VR is proving to be especially valuable in assessing and treating neurological diseases and conditions such as Alzheimer’s in practice and in training. To the extent that VR becomes a more useful tool for actual practitioners, the scope of training that closely approximates real-life treatment in a no-risk academic setting is likely to become more prevalent.
 

The Prospects for Virtual Reality Technology in Medical Training: Promises and Dangers

VR technology is brimming with potential training applications in both general and specialized areas of medical training. Perhaps the area where VR offers the greatest academic value is in learning general anatomy. Fully immersive three-dimensional expositions of the human body can be manipulated, examined, and dissected in ways that are more responsive and precise than many exercises with cadavers, which are of course more limited in significant material ways. VR environments will allow for unlimited labeling, note placement, and magnification as compared to traditional cadaver-based training. [3]
 

VR training is also set to open up unlimited opportunities for peer learning from any geographic location. Peer learning provides greatly enhanced opportunities for group learning and problem-solving. Any number of users can join in lessons and clinical training exercises from anywhere in the world while receiving the benefit of multimedia learning that makes simultaneous use of clinical scenarios, whiteboard note-taking, collective conferencing, and essentially any other learning environment or technique. [2]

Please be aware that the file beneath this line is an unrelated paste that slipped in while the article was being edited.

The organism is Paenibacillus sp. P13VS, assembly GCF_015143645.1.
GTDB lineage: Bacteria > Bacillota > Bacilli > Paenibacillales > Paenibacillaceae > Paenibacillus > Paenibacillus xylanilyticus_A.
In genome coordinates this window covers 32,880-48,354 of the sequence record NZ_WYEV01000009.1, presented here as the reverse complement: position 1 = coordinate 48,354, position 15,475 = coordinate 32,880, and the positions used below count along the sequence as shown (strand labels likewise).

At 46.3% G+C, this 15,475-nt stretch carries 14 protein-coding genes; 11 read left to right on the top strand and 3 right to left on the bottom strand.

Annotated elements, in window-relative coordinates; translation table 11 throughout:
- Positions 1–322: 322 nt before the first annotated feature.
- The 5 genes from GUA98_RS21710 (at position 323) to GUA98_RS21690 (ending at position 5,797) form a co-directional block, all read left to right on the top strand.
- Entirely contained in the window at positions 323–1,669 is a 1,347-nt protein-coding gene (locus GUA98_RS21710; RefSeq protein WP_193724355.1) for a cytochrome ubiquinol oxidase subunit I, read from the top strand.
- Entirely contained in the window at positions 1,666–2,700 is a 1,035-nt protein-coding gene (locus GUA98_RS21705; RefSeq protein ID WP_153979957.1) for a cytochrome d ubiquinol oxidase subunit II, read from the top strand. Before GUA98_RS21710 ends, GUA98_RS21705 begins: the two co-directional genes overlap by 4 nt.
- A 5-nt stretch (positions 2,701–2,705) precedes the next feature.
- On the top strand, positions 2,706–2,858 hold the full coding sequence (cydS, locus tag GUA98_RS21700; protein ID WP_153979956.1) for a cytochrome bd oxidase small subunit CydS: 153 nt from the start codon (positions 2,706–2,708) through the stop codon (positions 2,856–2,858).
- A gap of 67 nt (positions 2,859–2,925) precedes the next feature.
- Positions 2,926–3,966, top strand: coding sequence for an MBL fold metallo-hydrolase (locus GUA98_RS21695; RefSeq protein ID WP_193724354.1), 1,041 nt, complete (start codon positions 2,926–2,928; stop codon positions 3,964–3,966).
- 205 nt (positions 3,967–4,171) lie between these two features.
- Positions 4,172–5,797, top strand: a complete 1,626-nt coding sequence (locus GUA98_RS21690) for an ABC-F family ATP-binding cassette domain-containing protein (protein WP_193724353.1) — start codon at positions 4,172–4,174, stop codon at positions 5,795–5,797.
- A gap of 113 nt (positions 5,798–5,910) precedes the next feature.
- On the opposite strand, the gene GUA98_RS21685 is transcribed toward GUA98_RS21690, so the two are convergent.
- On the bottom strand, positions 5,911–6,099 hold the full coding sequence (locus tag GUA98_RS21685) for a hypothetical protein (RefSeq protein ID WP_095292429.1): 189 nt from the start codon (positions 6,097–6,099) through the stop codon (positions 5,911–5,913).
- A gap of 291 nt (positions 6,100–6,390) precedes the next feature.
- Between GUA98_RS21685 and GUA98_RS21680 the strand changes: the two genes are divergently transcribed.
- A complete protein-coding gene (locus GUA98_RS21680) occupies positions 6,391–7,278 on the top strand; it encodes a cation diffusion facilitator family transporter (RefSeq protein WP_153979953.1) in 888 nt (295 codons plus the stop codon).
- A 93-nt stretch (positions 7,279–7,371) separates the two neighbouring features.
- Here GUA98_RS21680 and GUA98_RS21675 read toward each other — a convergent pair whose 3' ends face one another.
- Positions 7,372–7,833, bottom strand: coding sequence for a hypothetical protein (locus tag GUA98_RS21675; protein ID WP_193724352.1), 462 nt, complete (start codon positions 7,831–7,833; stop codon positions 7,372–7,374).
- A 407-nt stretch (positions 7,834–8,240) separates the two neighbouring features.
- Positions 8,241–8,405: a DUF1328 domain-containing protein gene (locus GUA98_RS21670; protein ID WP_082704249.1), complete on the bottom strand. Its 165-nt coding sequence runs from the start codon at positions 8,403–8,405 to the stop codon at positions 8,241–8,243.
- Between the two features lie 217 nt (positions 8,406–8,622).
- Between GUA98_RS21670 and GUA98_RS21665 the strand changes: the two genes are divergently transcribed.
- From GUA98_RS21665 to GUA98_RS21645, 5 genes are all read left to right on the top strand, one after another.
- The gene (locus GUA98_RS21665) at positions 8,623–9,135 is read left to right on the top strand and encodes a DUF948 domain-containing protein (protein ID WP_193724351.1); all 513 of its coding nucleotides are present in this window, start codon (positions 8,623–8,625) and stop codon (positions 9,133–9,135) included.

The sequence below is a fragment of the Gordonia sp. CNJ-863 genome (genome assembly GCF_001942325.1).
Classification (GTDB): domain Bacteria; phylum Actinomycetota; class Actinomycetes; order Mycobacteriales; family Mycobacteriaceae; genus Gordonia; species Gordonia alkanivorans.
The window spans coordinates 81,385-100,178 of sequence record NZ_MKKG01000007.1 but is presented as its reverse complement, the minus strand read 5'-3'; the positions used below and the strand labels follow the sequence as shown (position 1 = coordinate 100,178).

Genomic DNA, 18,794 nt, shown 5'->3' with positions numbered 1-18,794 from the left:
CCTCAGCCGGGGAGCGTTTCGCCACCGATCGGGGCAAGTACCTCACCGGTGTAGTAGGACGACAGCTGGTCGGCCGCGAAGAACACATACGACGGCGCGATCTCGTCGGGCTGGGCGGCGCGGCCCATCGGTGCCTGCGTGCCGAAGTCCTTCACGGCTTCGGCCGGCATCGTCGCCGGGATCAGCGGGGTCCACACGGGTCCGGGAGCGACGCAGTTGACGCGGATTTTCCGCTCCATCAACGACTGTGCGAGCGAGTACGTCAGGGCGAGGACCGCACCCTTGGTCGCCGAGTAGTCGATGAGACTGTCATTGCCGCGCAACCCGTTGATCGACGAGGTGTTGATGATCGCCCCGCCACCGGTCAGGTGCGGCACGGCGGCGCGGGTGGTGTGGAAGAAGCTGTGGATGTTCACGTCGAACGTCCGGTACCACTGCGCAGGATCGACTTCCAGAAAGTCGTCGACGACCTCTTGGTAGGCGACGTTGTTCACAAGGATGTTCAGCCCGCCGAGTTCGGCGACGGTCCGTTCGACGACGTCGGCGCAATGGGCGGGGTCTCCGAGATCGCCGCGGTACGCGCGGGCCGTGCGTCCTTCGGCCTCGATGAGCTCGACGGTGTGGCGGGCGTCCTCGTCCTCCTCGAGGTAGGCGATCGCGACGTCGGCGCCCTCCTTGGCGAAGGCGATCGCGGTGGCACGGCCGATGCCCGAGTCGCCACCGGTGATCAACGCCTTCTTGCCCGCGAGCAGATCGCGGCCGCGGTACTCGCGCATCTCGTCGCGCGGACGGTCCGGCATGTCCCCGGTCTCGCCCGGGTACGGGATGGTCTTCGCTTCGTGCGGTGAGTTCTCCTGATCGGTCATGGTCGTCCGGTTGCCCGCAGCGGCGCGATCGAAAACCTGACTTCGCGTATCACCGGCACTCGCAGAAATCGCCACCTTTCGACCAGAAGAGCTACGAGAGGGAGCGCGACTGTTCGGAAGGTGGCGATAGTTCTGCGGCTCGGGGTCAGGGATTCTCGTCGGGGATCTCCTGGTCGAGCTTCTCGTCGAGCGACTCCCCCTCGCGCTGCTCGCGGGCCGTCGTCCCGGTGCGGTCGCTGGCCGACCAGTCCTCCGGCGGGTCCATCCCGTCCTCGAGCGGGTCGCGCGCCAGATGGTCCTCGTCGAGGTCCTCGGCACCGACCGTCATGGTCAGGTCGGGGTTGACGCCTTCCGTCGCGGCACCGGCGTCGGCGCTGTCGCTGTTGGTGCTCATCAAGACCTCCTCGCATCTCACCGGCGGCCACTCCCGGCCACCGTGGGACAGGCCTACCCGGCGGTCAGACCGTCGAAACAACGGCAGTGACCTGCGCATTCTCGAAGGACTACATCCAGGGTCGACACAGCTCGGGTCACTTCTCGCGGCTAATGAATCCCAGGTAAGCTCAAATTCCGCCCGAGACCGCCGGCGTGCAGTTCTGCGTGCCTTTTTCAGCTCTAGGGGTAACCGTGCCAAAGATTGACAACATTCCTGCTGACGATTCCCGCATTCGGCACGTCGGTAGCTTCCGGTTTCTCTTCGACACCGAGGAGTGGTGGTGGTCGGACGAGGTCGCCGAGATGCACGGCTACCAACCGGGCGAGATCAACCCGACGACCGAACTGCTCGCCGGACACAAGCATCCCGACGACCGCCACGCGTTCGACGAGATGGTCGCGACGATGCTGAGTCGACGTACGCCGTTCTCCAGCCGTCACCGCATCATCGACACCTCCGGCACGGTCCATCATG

There are still some voices in medical training that are stressing caution and slow progress, however. One of the major concerns is that VR might overtake training curricula that are already under significant scheduling stress. Any new process or technique must displace something that already takes up space in the very limited time that traditional medical training is given.
 

Traditional training has always been based on interactive learning between students and professors, and more research and testing of VR technology is going to be necessary to determine the proper balance of medical training techniques. As long as the primary focus remains on outstanding learning processes and patient care, the advances that are rapidly occurring with VR technology should lead to creative ways to maximize the effectiveness of training and gaining experience during the limited time available to students and residents. [1]
 

About Dr. Joel Arun Sursas

Dr. Joel Arun Sursas is a Medical Doctor and Health Informatician who is motivated to solve administrative problems in healthcare. His primary focus is on developing technological advances between doctors and engineers to improve patient outcomes through improved monitoring while protecting patient privacy. His interest in the field of Medical Informatics emerged when he began working as a Project Officer for PACES — the Patient Care Enhancement System for Singapore Armed Forces (SAF). At the SAF, Dr. Sursas’s collaborative efforts with other doctors and engineers facilitated the design and implementation of the largest Electronic Medical Record (EMR) system in Singapore, serving 53 medical centers.